All in all, it’s a good show and worth a watch. It’s funny with cute and unique characters. The second season is a bit aimless, but it doesn’t detract from the show overall. If you’ve seen it, feel free to leave a comment below and let us know.


The Otaku Couple

Verdict: Don’t judge an anime by what you’ve seen before.

So, over the past couple days, I’ve been watching the anime Myself; Yourself. It’s a cute little slice of life anime that follows Sana after he moves back to his hometown from being away for five years. The first episode is extremely cute and shows the dynamic that he and his childhood friends had. They each gave him a gift before he leaves and as the episodes progress, you see that one of his friends, Nanaka, had feelings for him. When he returns, it’s evident that his friends haven’t forgotten him for even a moment and he remembers all of them but doesn’t recognize Nanaka, which is a major faux pas since she still wears the bracelet that he gave her when they were kids.

The first couple of episodes give you the feeling that this is a light-hearted anime; a simple slice of life number that is easily predicted. I originally thought I knew what was going to happen, but I was far from it. After the fifth episode, we begin to see more serious topics show up. I think what makes it so great is that it’s shown in a way that could easily be real life and so it’s very relatable. The friends start to deal with trauma and jealousy and dysfunctional households and we get a clear picture of who these characters are and what’s shaped them up until this point.

There are moments where it’s still a very light-hearted anime with budding love and uncertainties; moments where you lean forward toward the screen thinking, “Finally! Yes!” and then other moments where you want to roll your eyes at what’s happening or jump in the screen and shake some sense into Nanaka and Sana. However, the further you get into the anime, the more serious it gets. It didn’t take away from the show though; it added a lot more needed depth and, in my opinion, made it stand out against a lot of other slice of life anime because it did address a couple proverbial elephants in the room.

I’ve said it once, but again, this anime IS really cute. It’s a slice of life anime about 5 friends and the journey that life takes them on and the paths they choose to walk. It’s an anime about love. About friendship. About loss and pain and happiness and memories and making memories and living and why it’s so hard sometimes. If you like anime about those things, sprinkled with awkward teenage moments and a touch of realness, then this is right up your alley. I would definitely recommend you give it a watch.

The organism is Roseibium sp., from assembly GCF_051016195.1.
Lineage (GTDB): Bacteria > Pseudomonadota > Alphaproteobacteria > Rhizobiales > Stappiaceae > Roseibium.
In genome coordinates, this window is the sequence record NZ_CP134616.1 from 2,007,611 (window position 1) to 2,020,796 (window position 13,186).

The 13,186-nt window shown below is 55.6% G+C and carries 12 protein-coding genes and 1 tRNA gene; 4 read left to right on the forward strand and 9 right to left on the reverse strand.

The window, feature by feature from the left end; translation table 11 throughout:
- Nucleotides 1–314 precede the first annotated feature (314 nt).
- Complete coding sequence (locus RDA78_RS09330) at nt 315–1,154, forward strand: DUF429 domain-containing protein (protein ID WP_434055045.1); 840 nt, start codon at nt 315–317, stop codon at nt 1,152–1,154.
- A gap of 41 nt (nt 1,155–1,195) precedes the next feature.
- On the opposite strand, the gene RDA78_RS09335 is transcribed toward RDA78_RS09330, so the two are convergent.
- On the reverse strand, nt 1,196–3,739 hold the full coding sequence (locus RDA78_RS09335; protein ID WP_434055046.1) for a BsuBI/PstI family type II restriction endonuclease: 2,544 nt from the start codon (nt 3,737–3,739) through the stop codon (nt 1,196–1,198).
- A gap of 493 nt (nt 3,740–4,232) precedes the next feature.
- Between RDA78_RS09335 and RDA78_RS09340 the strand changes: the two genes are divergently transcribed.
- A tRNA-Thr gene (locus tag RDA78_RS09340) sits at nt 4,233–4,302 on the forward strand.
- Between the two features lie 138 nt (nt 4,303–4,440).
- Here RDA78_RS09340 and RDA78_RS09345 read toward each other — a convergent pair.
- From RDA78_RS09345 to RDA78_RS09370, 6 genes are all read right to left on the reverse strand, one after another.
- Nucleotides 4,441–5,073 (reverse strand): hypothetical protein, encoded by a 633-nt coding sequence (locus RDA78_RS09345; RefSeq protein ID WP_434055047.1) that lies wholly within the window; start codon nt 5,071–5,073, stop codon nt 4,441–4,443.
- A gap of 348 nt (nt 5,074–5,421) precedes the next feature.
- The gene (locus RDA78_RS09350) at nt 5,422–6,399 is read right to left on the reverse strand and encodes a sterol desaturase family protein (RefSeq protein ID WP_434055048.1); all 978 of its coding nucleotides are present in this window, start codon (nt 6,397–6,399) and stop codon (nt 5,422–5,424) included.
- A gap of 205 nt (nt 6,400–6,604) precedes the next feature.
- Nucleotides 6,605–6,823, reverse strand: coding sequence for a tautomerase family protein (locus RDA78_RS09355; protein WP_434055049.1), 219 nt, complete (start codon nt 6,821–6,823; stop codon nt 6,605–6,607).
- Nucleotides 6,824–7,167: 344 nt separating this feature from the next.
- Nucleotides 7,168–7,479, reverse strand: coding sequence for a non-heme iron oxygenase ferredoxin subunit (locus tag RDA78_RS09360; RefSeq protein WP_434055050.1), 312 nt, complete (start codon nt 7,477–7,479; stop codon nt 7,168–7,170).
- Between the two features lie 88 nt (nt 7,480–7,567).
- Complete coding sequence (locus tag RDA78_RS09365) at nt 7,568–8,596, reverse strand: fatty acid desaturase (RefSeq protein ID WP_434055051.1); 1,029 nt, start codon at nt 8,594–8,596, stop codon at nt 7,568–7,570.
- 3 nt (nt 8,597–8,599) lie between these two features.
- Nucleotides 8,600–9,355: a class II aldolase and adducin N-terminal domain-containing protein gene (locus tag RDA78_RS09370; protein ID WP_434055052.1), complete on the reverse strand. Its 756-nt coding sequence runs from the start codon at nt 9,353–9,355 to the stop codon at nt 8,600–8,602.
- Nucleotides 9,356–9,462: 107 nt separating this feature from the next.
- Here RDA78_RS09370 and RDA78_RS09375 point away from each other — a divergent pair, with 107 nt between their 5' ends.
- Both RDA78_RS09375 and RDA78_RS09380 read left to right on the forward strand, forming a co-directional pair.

The Otaku Couple

I started One Piece.

I know you read the title but I have to say it again: I started One Piece! After hearing so much about One Piece, I already know that it’s a great anime. How else do you get over 800 episodes? No, that wasn’t a typo. One Piece has 831 episodes as of the day I’m writing this (4/8/18) and the show is still going strong.

If you’re wondering why I’m just now starting One Piece, I’ll be honest with you. It’s the episode count. With so many episodes, it just felt like an insurmountable task. Even now, having another 830 episodes to watch before catching up seems like something that will take forever, but I know I’ll catch up eventually. I’ve heard too many good things about it and I really don’t like being out of the loop. Even my wife, Mrs. Otaku, has watched well over 500 episodes. So, today I decided to finally press play on One Piece.

I’m only one episode in and I don’t have any negatives about the show yet. There are several things I like already, but from the first episode they can all be summed up by one word, Luffy. Monkey D. Luffy is fearless, speaks his mind, and is willing to truly die for what he believes in. I’m really not sure how to describe it, but Luffy’s attitude towards his goal had a real seriousness to it. That was much appreciated. The other thing I really liked from this first episode was the fact that Luffy was able to inspire Coby to follow his own dreams by the end of the episode. I know Luffy ends up becoming a great pirate and with the way he managed to show his ability to encourage and inspire others in this first episode, I can see why.

I look forward to watching the rest of One Piece and I’ll be sure to write more posts about my journey as I attempt to catch up with it. Have you started One Piece? If not, start watching it with me; I’m sure it’ll be a fun journey. Comment down below if you’ve watched One Piece and have any tips for getting through it or if you’re going to start watching One Piece on your own.


The Otaku Couple

GA-REI-ZERO | 12 EPISODES

Initial reaction: it’s a slow start, but don’t sleep on it.

The first episode seems like, in a different anime, it would have been the last or next to last episode. You jump right into action, the characters already have great synchronicity with each other, their awesomeness (you assume) has been established and we know that they’re about to get the job done. The highlight of this episode comes during the last 10 minutes when things get EXTREMELY unexpected. You go from not really caring about this show or these characters you know nothing about, to being on the edge of your seat, eyes wide and profanity pulling it’s way out your mouth. If the second episode starts the way the first ended, we’re in for something good.
There was no intro on the first episode, so that’s always a positive sign of good, quality anime.

There was definitely some gore involved and its rated mature, so not recommended for anyone under the age of 15, in my opinion. I’m not actually sure what the characters names are, what the story line is or what’s going on. But based on the last 10 minutes, I’m okay with that.


The Otaku Couple